2: Wind Turbine System with Support Structures (Tower and Foundations) mechanism. a driveshaft that connects the generator and the rotor hub by a coupling mechanism. The base structure is made from steel square tubes which are welded together. The drive train includes bearings. It will require 110 f t − lbf 9 . A hydraulic disk brake system is used as an over-speed protection system.Figure 1. The generator’s rated output power is 3500 W at rotational speed of 250 rpm. The generator is the Ginlong Technologies’ GLPMG-3500 wind turbine specific permanent magnet generator.

1. The nacelle and rotor assembly (the wind turbine) is shown in Figure 1.4: Cal Poly SWT Nacelle and Rotor Assembly 10 .(a) Rotor Assembly (b) Blade Profile (from [6]) Figure 1. A brief summary of the wind turbine specification is given in Table 1. Figure 1.4.3: Rotor Assembly and Blade Profiles for Cal Poly SWT of torque at the rated power [7].

The turbine has a rotor swept area of 10. was developed and manufactured by two mechanical engineering graduate students [9]. The foundation consists of cylindrical piles which are made from reinforced concrete. which consists of carbon-fiber blades and an aluminum hub. The tower is made of ASTM A572 structural steel and is galvanized to resist corrosion.5 m2 .2 Project Status The wind turbine nacelle was designed by a group of undergraduate mechanical engineering students for their senior projects [8].4. λ 4 Cut-off Wind Turbine Speed 300 rpm (Wind Speed of 30 mph) Stopping Mechanism Disk Brake Support Structures The support structures consist of a 70 f t (21.Table 1.1: Brief Summary of Cal Poly Wind Turbine Specification Wind Turbine Specification Wind Turbine Category Small Wind Turbine (per IEC61400-2 [4]) Wind Turbine Type Horizontal-Axis Wind-Turbine (HAWT) Wind Turbine Configuration Stall-regulated.4 mph (10 m/s) Rotor Tip to Wind Speed Ratio. Passive-yawing Wind Turbine Weight 460 lbf Number of Blades 3 Rotor Diameter 12 f t Rated Power 3 kW Rated Rotor Speed 230 rpm Rated Wind Speed 22. The rotor.2. Thus all the support structures need to be included in the system design according to the IEC standard [4].34 m) tiltable tapered tubular tower and two main pile-foundations which support the main mast and two support pilefoundations which can be seen in Figure 1. 1. The foundation design and site soil analysis were 11 .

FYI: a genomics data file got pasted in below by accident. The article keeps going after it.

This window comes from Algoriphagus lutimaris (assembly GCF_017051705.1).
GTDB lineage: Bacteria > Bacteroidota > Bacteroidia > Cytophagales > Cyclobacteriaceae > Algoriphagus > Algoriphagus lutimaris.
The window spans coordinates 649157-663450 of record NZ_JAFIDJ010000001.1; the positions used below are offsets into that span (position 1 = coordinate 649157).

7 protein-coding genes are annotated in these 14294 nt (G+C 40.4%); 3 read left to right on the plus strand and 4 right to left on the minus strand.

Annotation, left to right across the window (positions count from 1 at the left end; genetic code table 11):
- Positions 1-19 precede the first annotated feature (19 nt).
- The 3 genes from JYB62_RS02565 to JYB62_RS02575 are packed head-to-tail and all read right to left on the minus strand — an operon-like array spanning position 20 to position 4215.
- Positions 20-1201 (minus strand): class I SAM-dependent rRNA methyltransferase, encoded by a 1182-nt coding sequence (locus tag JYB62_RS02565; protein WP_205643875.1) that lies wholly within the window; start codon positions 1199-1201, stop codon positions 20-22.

A mechanical engineering student is currently working on the computational fluid modeling of the wind turbine site area to determine the best spot to install future wind turbines.done by a group of civil engineering students and faculty members and private companies who specialize in geotechnical engineering [10]. Various structural analyses of the tower using the finite element analysis and its mechanical components were performed and reported. 1.5 Scope of This Thesis Project Among other components of Cal Poly’s small wind turbine system. this project focuses on the structural analyses of thr wind turbine tower. The initial design of the tower was completed by the CPWPRC already. Much of the work presented in this project verified the structural integrity of the tower under various load cases. 12 .